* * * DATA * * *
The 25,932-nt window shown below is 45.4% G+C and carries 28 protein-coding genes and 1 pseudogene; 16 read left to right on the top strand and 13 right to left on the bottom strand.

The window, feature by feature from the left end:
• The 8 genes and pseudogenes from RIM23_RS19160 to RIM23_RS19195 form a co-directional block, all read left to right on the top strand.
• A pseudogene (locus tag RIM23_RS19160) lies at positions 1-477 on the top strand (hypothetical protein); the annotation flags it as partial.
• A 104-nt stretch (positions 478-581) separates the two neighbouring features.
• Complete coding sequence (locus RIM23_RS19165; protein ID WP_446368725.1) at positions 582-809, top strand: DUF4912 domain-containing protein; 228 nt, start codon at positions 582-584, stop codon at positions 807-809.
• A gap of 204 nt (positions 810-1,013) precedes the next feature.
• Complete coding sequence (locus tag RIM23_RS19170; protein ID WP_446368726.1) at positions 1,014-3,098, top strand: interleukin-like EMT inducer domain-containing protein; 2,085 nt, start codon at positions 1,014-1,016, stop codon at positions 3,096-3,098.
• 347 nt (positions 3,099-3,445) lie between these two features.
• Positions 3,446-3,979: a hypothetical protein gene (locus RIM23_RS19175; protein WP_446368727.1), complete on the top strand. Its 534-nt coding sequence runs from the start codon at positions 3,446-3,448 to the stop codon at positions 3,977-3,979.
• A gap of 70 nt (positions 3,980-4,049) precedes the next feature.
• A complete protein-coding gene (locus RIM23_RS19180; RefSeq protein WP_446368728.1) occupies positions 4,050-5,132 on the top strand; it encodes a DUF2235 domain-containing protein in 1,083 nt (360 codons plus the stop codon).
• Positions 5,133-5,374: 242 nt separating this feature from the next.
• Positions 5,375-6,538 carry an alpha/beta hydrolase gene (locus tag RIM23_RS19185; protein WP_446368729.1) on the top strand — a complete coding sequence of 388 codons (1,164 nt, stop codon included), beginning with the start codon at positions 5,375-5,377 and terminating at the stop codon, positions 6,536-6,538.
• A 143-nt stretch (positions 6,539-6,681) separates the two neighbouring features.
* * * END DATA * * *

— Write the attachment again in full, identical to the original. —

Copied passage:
The 25,932-nt window shown below is 45.4% G+C and carries 28 protein-coding genes and 1 pseudogene; 16 read left to right on the top strand and 13 right to left on the bottom strand.

The window, feature by feature from the left end:
• The 8 genes and pseudogenes from RIM23_RS19160 to RIM23_RS19195 form a co-directional block, all read left to right on the top strand.
• A pseudogene (locus tag RIM23_RS19160) lies at positions 1-477 on the top strand (hypothetical protein); the annotation flags it as partial.
• A 104-nt stretch (positions 478-581) separates the two neighbouring features.
• Complete coding sequence (locus RIM23_RS19165; protein ID WP_446368725.1) at positions 582-809, top strand: DUF4912 domain-containing protein; 228 nt, start codon at positions 582-584, stop codon at positions 807-809.
• A gap of 204 nt (positions 810-1,013) precedes the next feature.
• Complete coding sequence (locus tag RIM23_RS19170; protein ID WP_446368726.1) at positions 1,014-3,098, top strand: interleukin-like EMT inducer domain-containing protein; 2,085 nt, start codon at positions 1,014-1,016, stop codon at positions 3,096-3,098.
• 347 nt (positions 3,099-3,445) lie between these two features.
• Positions 3,446-3,979: a hypothetical protein gene (locus RIM23_RS19175; protein WP_446368727.1), complete on the top strand. Its 534-nt coding sequence runs from the start codon at positions 3,446-3,448 to the stop codon at positions 3,977-3,979.
• A gap of 70 nt (positions 3,980-4,049) precedes the next feature.
• A complete protein-coding gene (locus RIM23_RS19180; RefSeq protein WP_446368728.1) occupies positions 4,050-5,132 on the top strand; it encodes a DUF2235 domain-containing protein in 1,083 nt (360 codons plus the stop codon).
• Positions 5,133-5,374: 242 nt separating this feature from the next.
• Positions 5,375-6,538 carry an alpha/beta hydrolase gene (locus tag RIM23_RS19185; protein WP_446368729.1) on the top strand — a complete coding sequence of 388 codons (1,164 nt, stop codon included), beginning with the start codon at positions 5,375-5,377 and terminating at the stop codon, positions 6,536-6,538.
• A 143-nt stretch (positions 6,539-6,681) separates the two neighbouring features.